CmonAussie has a reputation beyond reputeCmonAussie has a reputation beyond reputeCmonAussie has a reputation beyond reputeCmonAussie has a reputation beyond reputeCmonAussie has a reputation beyond reputeCmonAussie has a reputation beyond reputeCmonAussie has a reputation beyond reputeCmonAussie has a reputation beyond reputeCmonAussie has a reputation beyond reputeCmonAussie has a reputation beyond reputeCmonAussie has a reputation beyond repute
Default Re: At the department of forgotten players

Shuzo Matsuoka (松岡修造, born November 6, 1967, in Tokyo, Japan) is a former professional tennis player from Japan.
Matsuoka turned professional in 1986. In 1989, he finished runner-up in the top-level tournament at Wellington, and captured the doubles title in Auckland.

In 1992, Matsuoka became the first Japanese player to win a singles event on the ATP Tour when he captured the title in Seoul. He was also runner-up at the prestigious grass court tournament at Queen's Club that year.

Matsuoka's best performance at a Grand Slam event came at Wimbledon in 1995, where he reached the quarter-finals before being knocked out by Pete Sampras in four sets 7–6, 3–6, 4–6, 2–6. Matsuoka's serve gave Sampras fits in the first set and looked to be on his way to the semifinals until Pete solved the puzzle that was Matsuoka's serve. Matsuoka was unable to subdue the defending champion in the next 3 sets.

At the US Open in 1995, Matsuoka was left writhing in pain on court after being stricken by cramps during his first round match against Petr Korda. The rules at the time meant that Matsuoka would have forfeited the match if he had gotten medical attention, so he was left to suffer until he defaulted for delaying the match. The incident led to a change in the rules of professional tennis to allow players to receive medical treatment during matches.

Matsuoka's career-high world rankings were World No. 46 in singles (in 1992) and World No. 95 in doubles (in 1989). His career prize-money earnings totalled US$1,117,112. He retired from the professional tour in April 1998.
CmonAussie is offline View My Blog!   Reply With Quote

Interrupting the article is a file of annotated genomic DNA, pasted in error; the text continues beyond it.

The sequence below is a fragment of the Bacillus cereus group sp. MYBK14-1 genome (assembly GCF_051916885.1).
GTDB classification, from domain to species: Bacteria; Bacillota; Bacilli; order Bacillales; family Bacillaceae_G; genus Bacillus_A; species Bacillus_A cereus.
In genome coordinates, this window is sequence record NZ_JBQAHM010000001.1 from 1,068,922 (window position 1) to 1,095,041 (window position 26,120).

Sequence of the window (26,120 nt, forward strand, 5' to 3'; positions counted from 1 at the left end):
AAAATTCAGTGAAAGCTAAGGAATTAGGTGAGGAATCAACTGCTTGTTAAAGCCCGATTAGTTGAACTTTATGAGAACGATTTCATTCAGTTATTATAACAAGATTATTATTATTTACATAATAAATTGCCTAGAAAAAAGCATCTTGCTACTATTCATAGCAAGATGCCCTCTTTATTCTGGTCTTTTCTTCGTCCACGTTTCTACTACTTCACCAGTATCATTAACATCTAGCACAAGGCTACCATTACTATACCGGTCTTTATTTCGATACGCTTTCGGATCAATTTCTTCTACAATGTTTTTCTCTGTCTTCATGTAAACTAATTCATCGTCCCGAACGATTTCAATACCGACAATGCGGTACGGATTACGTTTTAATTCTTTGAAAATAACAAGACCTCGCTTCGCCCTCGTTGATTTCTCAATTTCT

Old 05-09-2009, 12:12 PM   #69
country flag Renaud
Registered User
 
Renaud's Avatar
 
Join Date: Oct 2005
Posts: 7,016
Renaud has a reputation beyond reputeRenaud has a reputation beyond reputeRenaud has a reputation beyond reputeRenaud has a reputation beyond reputeRenaud has a reputation beyond reputeRenaud has a reputation beyond reputeRenaud has a reputation beyond reputeRenaud has a reputation beyond reputeRenaud has a reputation beyond reputeRenaud has a reputation beyond reputeRenaud has a reputation beyond repute
Default Re: At the department of forgotten players

I would like to read (videos maybe ?) about Henrik Holm, Guillermo Perez Roldan and Stephane Simian.
__________________
~♠ Lisnardaire(s) ~
un pour un, un pour un

‾‾‾‾‾‾‾‾‾‾‾‾‾‾‾‾‾‾‾‾‾‾‾‾‾‾‾
"Je peux simplement vous dire que Jean-René Lisnard aime beaucoup les Chocapics" Benjamin Balleret
Renaud is offline View My Blog!   Reply With Quote
Old 05-09-2009, 12:16 PM   #70
country flag Action Jackson
Forum Umpire:
Gaston Gaudio
 
Action Jackson's Avatar
 
Join Date: Nov 2003
Posts: 124,476
Action Jackson has a reputation beyond reputeAction Jackson has a reputation beyond reputeAction Jackson has a reputation beyond reputeAction Jackson has a reputation beyond reputeAction Jackson has a reputation beyond reputeAction Jackson has a reputation beyond reputeAction Jackson has a reputation beyond reputeAction Jackson has a reputation beyond reputeAction Jackson has a reputation beyond reputeAction Jackson has a reputation beyond reputeAction Jackson has a reputation beyond repute
Default Re: At the department of forgotten players

Quote:
Originally Posted by Renaud View Post
I would like to read (videos maybe ?) about Henrik Holm, Guillermo Perez Roldan and Stephane Simian.
Holm and Perez Roldan are in the oldies thread, will do the copy and paste.